Traffic on Airport Road in Abu Dhabi. Image Credit: AHMED KUTTY/Gulf news archive

Abu Dhabi: Spending long hours behind the wheel may cause mental and physical stress affecting work and family life, experts in the capital said.

The expert comments supported the suggestions of the Abu Dhabi Police which have urged residents to live close to their place of work.

“Taking shorter trips means reduction of stress levels in the body, and fatigue. Doing so will also have a positive impact on the environment as pollution levels due to exhaust fumes, are reduced,” said Dr Ghada Al Shaikh a Family and Social Consultant at Afaq Al Tamayoz Training and Consultancy Services.

Excessive driving means dealing with traffic which can also reduce drivers’ patience while taking a toll on their health and fitness.

“It also causes focus on the road to become scattered. Troubles faced while driving due to traffic, especially during peak hours, are a source of danger on motorist and is one of the most important causes of accidents,” she added.

Residents in the capital agreed echoing the Al Shaikh’s words, describing the rush to work from home to be ‘hectic’.

“I live 25 floors above my office. The time I used to spend rushing around and getting dressed, I now spend relaxing. This is a lot better to me than driving to work and having to deal with the condition on the road where everyone is also on their way to their jobs,” said 25 year-old Tareq Shehab who works at the New York University in Abu Dhabi.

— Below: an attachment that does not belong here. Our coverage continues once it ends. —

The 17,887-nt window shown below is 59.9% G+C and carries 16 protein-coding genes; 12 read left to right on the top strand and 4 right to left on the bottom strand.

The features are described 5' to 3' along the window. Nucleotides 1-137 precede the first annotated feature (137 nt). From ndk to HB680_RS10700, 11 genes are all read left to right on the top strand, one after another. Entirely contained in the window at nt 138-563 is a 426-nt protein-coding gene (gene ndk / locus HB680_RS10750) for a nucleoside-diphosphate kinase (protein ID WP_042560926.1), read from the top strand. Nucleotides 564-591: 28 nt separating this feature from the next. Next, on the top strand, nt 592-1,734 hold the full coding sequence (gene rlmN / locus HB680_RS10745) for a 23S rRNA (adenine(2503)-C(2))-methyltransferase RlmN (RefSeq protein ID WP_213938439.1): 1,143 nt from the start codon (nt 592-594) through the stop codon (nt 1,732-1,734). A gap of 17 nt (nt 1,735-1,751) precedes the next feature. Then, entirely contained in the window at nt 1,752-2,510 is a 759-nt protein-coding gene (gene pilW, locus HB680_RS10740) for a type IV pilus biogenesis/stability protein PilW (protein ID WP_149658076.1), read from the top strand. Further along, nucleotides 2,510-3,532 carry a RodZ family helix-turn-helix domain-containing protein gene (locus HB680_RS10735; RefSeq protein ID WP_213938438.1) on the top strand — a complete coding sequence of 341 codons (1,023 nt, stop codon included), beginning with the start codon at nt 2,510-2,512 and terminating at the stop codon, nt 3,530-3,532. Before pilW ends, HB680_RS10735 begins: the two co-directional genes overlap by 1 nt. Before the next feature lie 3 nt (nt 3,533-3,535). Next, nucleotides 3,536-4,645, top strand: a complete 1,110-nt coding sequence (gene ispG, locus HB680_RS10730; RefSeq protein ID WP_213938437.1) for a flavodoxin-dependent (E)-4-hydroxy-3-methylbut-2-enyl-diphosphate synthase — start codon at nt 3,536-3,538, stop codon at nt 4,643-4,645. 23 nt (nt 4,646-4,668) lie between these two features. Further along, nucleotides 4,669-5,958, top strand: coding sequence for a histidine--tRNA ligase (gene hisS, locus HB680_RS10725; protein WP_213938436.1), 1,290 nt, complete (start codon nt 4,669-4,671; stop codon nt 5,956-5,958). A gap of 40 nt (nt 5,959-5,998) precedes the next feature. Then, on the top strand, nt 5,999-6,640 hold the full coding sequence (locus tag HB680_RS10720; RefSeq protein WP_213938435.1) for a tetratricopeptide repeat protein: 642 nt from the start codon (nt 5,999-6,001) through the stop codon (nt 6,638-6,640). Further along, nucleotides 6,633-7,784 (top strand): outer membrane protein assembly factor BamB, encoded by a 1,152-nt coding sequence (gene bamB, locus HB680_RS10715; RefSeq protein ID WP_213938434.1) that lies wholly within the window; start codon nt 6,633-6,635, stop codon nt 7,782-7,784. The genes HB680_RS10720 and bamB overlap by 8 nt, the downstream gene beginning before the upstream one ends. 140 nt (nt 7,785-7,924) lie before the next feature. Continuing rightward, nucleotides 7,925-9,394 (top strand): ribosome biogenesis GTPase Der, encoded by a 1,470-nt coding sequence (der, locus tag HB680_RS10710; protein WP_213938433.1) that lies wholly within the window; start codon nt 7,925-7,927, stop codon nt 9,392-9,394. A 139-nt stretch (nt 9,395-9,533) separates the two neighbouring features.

Similarly, Engineer Mohammad Arif who lives in Musaffah but has been temporarily assigned to operations in the Western Region told Gulf News that he drives a total of three hours to and from work, and has seen many accidents on the road.

“I have no doubt that most of the incidents are caused due to fatigue. The Tariff Road which I use to commute to the Western Region is only two lanes one of which is always occupied by heavy vehicles. A big portion of the road also does not have street lights. Therefore driving there requires a lot of concentration,” he said.

“I have to leave my home at 5:45 am to get to my office at 7:30. If I dose off for a few seconds at the wheel, I may crash. It is difficult to get out of bed and by the time I get to work, I have very low morale and wish I could relax instead,” he added.

Dr Maha Ahmed Abdel Halim, a psychologist at Dar Zayed for Family Care noted that when driving long distances, motorists often end up thinking about several things at the same time.

“Stress and pressure increase the level of Adrenaline in the blood, and motorists have to react within short notice to several elements; either to avoid arriving late to work due to traffic congestion or to control the vehicle as they drive through amber lights at intersections. This kind of stress negatively impacts drivers’ health and causes a range of chronic diseases,” Dr. Abdel Halim said.